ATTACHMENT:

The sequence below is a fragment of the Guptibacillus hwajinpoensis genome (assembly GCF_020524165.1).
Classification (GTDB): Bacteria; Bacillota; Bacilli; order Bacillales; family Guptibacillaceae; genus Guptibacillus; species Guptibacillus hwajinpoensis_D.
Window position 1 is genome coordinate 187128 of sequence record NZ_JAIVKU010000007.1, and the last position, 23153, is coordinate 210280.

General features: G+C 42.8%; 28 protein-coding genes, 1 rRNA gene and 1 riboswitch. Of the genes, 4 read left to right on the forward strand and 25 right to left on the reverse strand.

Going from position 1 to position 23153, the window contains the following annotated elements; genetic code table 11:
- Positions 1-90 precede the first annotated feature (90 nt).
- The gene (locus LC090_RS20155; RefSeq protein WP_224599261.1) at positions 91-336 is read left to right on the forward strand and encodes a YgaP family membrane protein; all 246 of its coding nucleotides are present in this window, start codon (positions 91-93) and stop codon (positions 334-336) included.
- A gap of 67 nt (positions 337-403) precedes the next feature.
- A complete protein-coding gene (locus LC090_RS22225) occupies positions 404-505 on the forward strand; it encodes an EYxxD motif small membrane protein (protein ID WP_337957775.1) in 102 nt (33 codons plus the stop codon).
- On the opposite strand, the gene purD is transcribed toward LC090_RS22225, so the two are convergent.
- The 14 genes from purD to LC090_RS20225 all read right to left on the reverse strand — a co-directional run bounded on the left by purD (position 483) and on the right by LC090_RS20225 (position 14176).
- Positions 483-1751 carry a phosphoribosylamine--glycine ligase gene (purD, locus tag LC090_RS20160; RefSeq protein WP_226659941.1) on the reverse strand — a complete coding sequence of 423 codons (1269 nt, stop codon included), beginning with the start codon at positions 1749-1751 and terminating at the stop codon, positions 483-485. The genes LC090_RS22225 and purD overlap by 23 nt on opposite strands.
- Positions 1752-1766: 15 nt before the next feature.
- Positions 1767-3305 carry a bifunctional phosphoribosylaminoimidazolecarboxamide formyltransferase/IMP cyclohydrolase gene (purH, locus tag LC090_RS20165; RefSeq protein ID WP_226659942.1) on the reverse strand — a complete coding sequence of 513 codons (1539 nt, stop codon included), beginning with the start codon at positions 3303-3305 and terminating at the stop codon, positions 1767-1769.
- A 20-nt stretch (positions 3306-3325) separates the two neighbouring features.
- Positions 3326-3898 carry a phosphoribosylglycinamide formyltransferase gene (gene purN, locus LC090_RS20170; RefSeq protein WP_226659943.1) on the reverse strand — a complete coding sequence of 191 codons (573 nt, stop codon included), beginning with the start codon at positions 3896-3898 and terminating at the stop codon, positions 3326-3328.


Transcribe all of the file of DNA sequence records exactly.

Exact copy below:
The sequence below is a fragment of the Guptibacillus hwajinpoensis genome (assembly GCF_020524165.1).
Classification (GTDB): Bacteria; Bacillota; Bacilli; order Bacillales; family Guptibacillaceae; genus Guptibacillus; species Guptibacillus hwajinpoensis_D.
Window position 1 is genome coordinate 187128 of sequence record NZ_JAIVKU010000007.1, and the last position, 23153, is coordinate 210280.

General features: G+C 42.8%; 28 protein-coding genes, 1 rRNA gene and 1 riboswitch. Of the genes, 4 read left to right on the forward strand and 25 right to left on the reverse strand.

Going from position 1 to position 23153, the window contains the following annotated elements; genetic code table 11:
- Positions 1-90 precede the first annotated feature (90 nt).
- The gene (locus LC090_RS20155; RefSeq protein WP_224599261.1) at positions 91-336 is read left to right on the forward strand and encodes a YgaP family membrane protein; all 246 of its coding nucleotides are present in this window, start codon (positions 91-93) and stop codon (positions 334-336) included.
- A gap of 67 nt (positions 337-403) precedes the next feature.
- A complete protein-coding gene (locus LC090_RS22225) occupies positions 404-505 on the forward strand; it encodes an EYxxD motif small membrane protein (protein ID WP_337957775.1) in 102 nt (33 codons plus the stop codon).
- On the opposite strand, the gene purD is transcribed toward LC090_RS22225, so the two are convergent.
- The 14 genes from purD to LC090_RS20225 all read right to left on the reverse strand — a co-directional run bounded on the left by purD (position 483) and on the right by LC090_RS20225 (position 14176).
- Positions 483-1751 carry a phosphoribosylamine--glycine ligase gene (purD, locus tag LC090_RS20160; RefSeq protein WP_226659941.1) on the reverse strand — a complete coding sequence of 423 codons (1269 nt, stop codon included), beginning with the start codon at positions 1749-1751 and terminating at the stop codon, positions 483-485. The genes LC090_RS22225 and purD overlap by 23 nt on opposite strands.
- Positions 1752-1766: 15 nt before the next feature.
- Positions 1767-3305 carry a bifunctional phosphoribosylaminoimidazolecarboxamide formyltransferase/IMP cyclohydrolase gene (purH, locus tag LC090_RS20165; RefSeq protein ID WP_226659942.1) on the reverse strand — a complete coding sequence of 513 codons (1539 nt, stop codon included), beginning with the start codon at positions 3303-3305 and terminating at the stop codon, positions 1767-1769.
- A 20-nt stretch (positions 3306-3325) separates the two neighbouring features.
- Positions 3326-3898 carry a phosphoribosylglycinamide formyltransferase gene (gene purN, locus LC090_RS20170; RefSeq protein WP_226659943.1) on the reverse strand — a complete coding sequence of 191 codons (573 nt, stop codon included), beginning with the start codon at positions 3896-3898 and terminating at the stop codon, positions 3326-3328.